This is getting more complicated every day. As new laws are passed that have an impact on building owners regarding environmental issues, buyers and their lenders are challenged to find the balance between comprehensive environmental studies and not overreaching and spending tens of thousands of dollars on something that may not be 100% required now or later.  This is a moving target in every deal and environmental risks need to be understood on a case by case basis. Plus, not all commercial transactions require a Phase I or Phase II. On smaller transactions, say $500,000 or less, where there are no known red flags for environmental issues, many lenders will only require a Seller Environmental Questionnaire.

5. Survey
Depending upon the type of property, the buyer’s intentions for the property , or lender involvement will often dictate if a survey is needed. Then it’s a matter of determining the type of survey (ALTA versus Certified; Standard Boundary) and the additional endorsements that may be required as part of the transaction. This is where an experienced real property attorney working with a first-rate title company can make the transaction smooth and simple for all parties.

6. Zoning Use Verification
While it’s rather simple in most commercial transactions to verify if the Buyer’s intended use will meet the current permitted zoning requirements, but sadly this actually falls between the cracks in some transactions. That’s the epitome of due diligence failure by the real estate broker. If the property’s use does not fall under a permitted use, then a Conditional Use Permit, CUP, is required or even possibly a re-zoning request. Most of the time, rezoning is not a practical solution, but that is determined by working closely with the municipality’s zoning department which is usually very cooperative in providing zoning & use direction.

7. Property Compliance Verification
It’s essential for every buyer of any property to fully understand if the building is fully compliant with all governing jurisdictions. What’s that mean? Does the building have a current Certificate of Occupancy? When is the next inspection date? What about outstanding items that need addressing before the sale? Rental License in-place? Is a Point of Sale inspection required by the municipality? Did the Seller have the proper permits pulled for the work completion? Have all permits been closed prior to closing? If these questions are not answered before the sale is completed, the consequences can be very expensive for the buyer.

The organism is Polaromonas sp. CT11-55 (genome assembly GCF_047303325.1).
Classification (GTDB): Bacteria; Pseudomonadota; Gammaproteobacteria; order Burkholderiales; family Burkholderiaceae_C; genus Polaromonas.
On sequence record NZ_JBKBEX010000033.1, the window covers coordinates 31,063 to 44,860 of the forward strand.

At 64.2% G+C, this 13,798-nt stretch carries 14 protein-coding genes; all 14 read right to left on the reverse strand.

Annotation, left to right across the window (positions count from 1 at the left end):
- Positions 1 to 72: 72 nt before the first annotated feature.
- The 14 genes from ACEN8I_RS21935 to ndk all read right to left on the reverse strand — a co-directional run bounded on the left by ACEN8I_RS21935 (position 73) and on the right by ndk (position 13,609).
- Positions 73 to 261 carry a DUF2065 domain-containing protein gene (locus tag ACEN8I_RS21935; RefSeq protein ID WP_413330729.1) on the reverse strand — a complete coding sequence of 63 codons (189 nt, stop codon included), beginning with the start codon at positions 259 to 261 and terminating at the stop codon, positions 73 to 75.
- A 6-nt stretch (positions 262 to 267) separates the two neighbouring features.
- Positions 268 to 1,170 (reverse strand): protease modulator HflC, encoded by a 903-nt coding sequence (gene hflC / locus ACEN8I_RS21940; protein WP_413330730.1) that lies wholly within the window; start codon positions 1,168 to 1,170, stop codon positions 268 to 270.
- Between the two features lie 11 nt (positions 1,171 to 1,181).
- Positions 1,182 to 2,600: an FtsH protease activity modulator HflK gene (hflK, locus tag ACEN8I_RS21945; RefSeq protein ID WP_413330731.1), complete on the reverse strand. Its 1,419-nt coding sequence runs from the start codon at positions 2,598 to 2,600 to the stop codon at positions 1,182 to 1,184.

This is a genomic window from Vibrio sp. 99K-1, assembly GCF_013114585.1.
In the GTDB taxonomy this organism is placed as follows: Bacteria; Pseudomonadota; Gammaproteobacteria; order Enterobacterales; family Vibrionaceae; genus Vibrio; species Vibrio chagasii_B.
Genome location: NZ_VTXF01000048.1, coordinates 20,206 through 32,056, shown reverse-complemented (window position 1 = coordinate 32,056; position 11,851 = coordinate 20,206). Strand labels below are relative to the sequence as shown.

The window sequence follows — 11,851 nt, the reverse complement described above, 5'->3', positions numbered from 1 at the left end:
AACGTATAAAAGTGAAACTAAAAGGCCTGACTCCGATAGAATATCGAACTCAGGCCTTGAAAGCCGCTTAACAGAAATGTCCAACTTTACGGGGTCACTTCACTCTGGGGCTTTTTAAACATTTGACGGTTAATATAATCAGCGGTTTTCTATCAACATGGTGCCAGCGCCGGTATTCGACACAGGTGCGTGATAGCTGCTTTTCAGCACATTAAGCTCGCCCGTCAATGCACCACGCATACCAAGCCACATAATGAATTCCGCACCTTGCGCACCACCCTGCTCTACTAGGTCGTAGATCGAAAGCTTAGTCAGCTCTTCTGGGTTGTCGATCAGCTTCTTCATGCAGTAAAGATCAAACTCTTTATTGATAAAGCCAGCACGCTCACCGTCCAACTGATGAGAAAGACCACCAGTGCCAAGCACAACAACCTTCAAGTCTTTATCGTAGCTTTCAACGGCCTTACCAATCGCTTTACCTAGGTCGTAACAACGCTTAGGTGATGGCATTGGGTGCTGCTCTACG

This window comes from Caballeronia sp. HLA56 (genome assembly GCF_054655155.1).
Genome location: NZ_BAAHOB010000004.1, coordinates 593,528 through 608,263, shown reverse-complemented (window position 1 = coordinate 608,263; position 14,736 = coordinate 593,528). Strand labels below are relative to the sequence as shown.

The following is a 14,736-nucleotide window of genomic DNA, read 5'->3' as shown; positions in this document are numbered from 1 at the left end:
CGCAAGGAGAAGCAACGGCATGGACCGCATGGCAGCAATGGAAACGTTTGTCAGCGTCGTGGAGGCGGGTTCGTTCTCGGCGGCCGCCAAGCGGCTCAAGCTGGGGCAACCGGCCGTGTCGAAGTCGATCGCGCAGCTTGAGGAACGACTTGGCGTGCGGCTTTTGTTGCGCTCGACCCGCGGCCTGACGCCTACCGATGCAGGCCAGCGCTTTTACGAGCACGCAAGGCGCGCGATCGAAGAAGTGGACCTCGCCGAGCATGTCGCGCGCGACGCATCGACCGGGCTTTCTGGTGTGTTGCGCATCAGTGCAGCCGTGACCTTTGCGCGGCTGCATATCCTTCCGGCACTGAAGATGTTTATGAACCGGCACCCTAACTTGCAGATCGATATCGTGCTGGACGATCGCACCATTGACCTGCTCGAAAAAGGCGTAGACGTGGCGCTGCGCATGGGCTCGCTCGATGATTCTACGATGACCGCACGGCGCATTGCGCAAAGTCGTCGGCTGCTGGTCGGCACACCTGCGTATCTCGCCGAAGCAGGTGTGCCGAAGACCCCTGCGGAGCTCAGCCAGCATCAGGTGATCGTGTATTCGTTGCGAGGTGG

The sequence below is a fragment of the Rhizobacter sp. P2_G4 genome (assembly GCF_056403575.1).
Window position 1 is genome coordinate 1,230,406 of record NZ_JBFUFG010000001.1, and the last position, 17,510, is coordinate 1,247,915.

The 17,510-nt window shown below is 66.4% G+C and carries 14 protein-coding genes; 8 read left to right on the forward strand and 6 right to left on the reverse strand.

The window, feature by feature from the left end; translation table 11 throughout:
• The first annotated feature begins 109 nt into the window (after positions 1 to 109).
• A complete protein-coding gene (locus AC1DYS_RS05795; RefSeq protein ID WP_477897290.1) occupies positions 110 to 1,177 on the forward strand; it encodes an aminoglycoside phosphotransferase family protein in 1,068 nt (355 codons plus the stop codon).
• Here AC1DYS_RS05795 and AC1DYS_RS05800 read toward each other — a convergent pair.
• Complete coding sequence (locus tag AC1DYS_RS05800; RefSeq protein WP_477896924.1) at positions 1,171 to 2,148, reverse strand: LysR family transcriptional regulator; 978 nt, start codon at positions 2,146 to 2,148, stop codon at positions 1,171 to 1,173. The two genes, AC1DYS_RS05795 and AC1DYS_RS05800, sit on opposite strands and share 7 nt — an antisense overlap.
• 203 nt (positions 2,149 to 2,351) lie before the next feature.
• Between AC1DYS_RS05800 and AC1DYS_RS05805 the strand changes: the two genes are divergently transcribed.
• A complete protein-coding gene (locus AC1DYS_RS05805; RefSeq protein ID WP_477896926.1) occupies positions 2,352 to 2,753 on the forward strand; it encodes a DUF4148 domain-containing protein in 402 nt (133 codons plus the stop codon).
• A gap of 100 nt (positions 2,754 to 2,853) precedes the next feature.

8. Title
As we all know, if there are title issues, there’s no closing. Title issues must be cured. Sometimes it’s fast and simple. Sometimes, it’s complicated and litigious. Regardless, it starts with the title commitment immediately following the delivery of the fully executed purchase sales contract. The title commitment will tell the story. As with most specialized areas of real estate, title is a world in and of itself. It requires title experts and legal guidance. The real estate broker needs to have a clear understanding if a title policy can be put in-place or not. This is not something that can wait until a few days before closing to take seriously. Title issues can delay closings for weeks or months, if it doesn’t kill the deal completely.

9. Lender Underwriting & Appraisal Approval
Usually, this is the last and final due diligence contingency that must be removed after all other due diligence work is complete. The lender has done all of the back-room work, the appraisal is complete, and the loan committee has provided their final loan approval. The deal is now clear-to-close and often times the lender’s Written Statement is delivered notifying all parties the transaction can be closed and funded. In every transaction involving a lender, the broker will always be working closely to know what the lender needs for all of their underwriting requirements and the associated timelines. Good communication is imperative between all parties to be sure all the i’s are dotted and t’s crossed. Last thing you want to find out is that the lender needs a Phase I and it’s only a week until closing.

While there are a number of similarities between residential and commercial real estate due diligence, commercial deals are generally much more due diligence intensive. Commercial brokerages must have the systems & tools in-place for accurate due diligence project management. The due diligence process does not have to be difficult or challenging, just properly managed on behalf of both the buyer and seller.


tags: commercial investment, multifamily, net lease, nnn, commercial land, due diligence, lender underwriting, contingency period, commercial real estate transaction, minneapolis, st. paul, twin cities, commercial real estate, commercial brokerage,

mn commercial, commercial for sale,  mn commercial agent,  real estate blog, commercial coach, commercial investor, real estate investor, investment real estate, real estate speaker, commercial trainer, real estate investment, real estate investor, mark hulsey

Copyright 2020 Mark Hulsey, Results Commercial, Inc. All rights reserved